Posted July 6, 2012
I recently completed a comprehensive survey conducted by a branch of the Canadian Index of Wellbeing partnered with the City of Guelph.
The pitch was that opinions expressed in the lengthy survey would help shape future city services and policies.
The details requested, included views on the environment, city cultural opportunities, and how satisfied they were with the operation and transparency of the city government.
You know how I answered that one.
All these questions, with an incentive draw to win one of two baskets of the city’s offerings, will provide the Farbridge administration with ammunition to fight the next election in the fall of 2014. And they are doing it without revealing the cost of this questionnaire with the loaded questions. Nor who is on the results distribution list.
Talk about being bought with your own money.
Nowhere are you asked about the cities tattered finances. What are the real costs of the civic museum; the compost plant; settling litigation over the new city hall; legal costs of the losing case against the Wellington Dufferin Guelph Public Health case?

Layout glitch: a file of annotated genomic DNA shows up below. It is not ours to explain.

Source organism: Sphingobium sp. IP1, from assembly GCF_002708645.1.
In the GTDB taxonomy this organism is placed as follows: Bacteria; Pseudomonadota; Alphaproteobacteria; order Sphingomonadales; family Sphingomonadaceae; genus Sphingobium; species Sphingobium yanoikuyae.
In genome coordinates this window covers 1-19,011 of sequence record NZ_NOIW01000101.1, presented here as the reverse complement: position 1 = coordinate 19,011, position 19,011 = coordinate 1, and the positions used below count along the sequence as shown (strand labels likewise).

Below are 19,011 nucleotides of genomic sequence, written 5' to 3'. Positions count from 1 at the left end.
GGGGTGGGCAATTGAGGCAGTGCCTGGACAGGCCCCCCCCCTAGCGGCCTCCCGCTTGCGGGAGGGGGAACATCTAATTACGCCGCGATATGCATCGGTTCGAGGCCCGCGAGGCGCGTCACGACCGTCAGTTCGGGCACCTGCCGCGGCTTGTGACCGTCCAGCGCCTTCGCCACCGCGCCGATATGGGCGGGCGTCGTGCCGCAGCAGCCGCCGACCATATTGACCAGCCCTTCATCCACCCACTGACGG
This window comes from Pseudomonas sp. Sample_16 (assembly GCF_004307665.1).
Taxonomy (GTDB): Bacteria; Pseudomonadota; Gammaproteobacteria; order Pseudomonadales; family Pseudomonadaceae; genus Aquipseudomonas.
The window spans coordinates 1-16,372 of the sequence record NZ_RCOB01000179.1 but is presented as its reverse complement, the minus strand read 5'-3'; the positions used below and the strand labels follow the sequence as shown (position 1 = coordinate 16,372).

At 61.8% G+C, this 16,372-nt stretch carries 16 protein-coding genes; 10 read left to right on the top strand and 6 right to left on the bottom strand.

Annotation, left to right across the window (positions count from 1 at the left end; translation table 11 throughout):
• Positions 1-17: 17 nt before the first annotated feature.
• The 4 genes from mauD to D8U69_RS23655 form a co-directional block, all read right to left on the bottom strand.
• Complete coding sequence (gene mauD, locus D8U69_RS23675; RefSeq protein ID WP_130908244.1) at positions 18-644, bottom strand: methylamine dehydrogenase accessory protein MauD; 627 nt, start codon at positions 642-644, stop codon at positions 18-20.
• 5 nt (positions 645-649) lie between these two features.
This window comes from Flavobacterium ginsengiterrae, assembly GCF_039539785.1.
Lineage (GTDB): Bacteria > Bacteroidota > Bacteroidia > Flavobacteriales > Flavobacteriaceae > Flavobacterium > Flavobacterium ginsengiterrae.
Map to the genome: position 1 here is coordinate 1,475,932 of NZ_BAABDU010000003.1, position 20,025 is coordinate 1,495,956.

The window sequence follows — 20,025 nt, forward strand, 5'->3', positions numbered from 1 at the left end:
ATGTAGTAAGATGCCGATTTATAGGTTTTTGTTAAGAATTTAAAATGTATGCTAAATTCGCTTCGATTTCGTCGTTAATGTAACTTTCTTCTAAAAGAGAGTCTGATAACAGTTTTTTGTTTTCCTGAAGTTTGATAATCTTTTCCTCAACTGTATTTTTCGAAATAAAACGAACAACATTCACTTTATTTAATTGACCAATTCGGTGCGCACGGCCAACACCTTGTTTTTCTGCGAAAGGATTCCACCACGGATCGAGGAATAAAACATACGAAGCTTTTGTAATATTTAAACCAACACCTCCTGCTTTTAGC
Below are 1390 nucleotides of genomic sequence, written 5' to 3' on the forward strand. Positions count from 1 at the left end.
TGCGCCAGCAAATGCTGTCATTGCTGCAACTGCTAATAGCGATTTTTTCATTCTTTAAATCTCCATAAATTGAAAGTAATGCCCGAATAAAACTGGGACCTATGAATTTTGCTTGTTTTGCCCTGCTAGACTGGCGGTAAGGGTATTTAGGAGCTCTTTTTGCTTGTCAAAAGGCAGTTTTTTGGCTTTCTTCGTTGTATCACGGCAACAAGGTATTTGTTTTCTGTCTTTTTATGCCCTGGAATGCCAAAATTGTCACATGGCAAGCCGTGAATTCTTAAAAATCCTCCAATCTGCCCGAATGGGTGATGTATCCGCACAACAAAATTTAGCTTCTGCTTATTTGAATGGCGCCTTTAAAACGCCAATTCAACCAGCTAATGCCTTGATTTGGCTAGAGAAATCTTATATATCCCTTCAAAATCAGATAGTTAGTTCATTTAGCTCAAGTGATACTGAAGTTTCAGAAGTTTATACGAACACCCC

There is no reference to the operation of the city except for one question: “Are your satisfied or dissatisfied with the city administration’s operation and transparency?
Respondents were not asked about the spending and lack of details about costs incurred by the majority of council’s pet projects. No mention of the emphasis on heritage preservation, the environment and all the taxpayer’s money spent trying to remake the downtown.
This survey is designed to shore up the Farbridge majority’s image and management of the public’s business.
It’s another example of a waste of the taxpayer’s dollars.
Their record is dismal when you consider the overhang of millions of dollars in commitments that taxpayers must sustain to balance the city books.
But they don’t care when they promote building a new $16 million park by tearing down a viable strip mall at Gordon and Wellington Streets. Or sneakily getting the chief librarian to announce a $63 million downtown library on the Baker Street parking lot. Already a fulltime fund-raiser is hired to raise another $10 million to equip this new project.
Then the council passes a new strategic plan that will overlap the term of this council.
With a debt that exceeds the self-imposed limit by $24 million there is little room left to finance some $90 million in future projects. The city’s debt has reached more than $118 million. This does not include the money spent to civilize the downtown, a Farbridge favourite project that has fizzled monumentally in the past six years.
This survey is classic Farbridge. When a decision must be made, hire a consultant or conduct a survey. Never allow the blame to shift to your persona.
It’s called escape hatch management.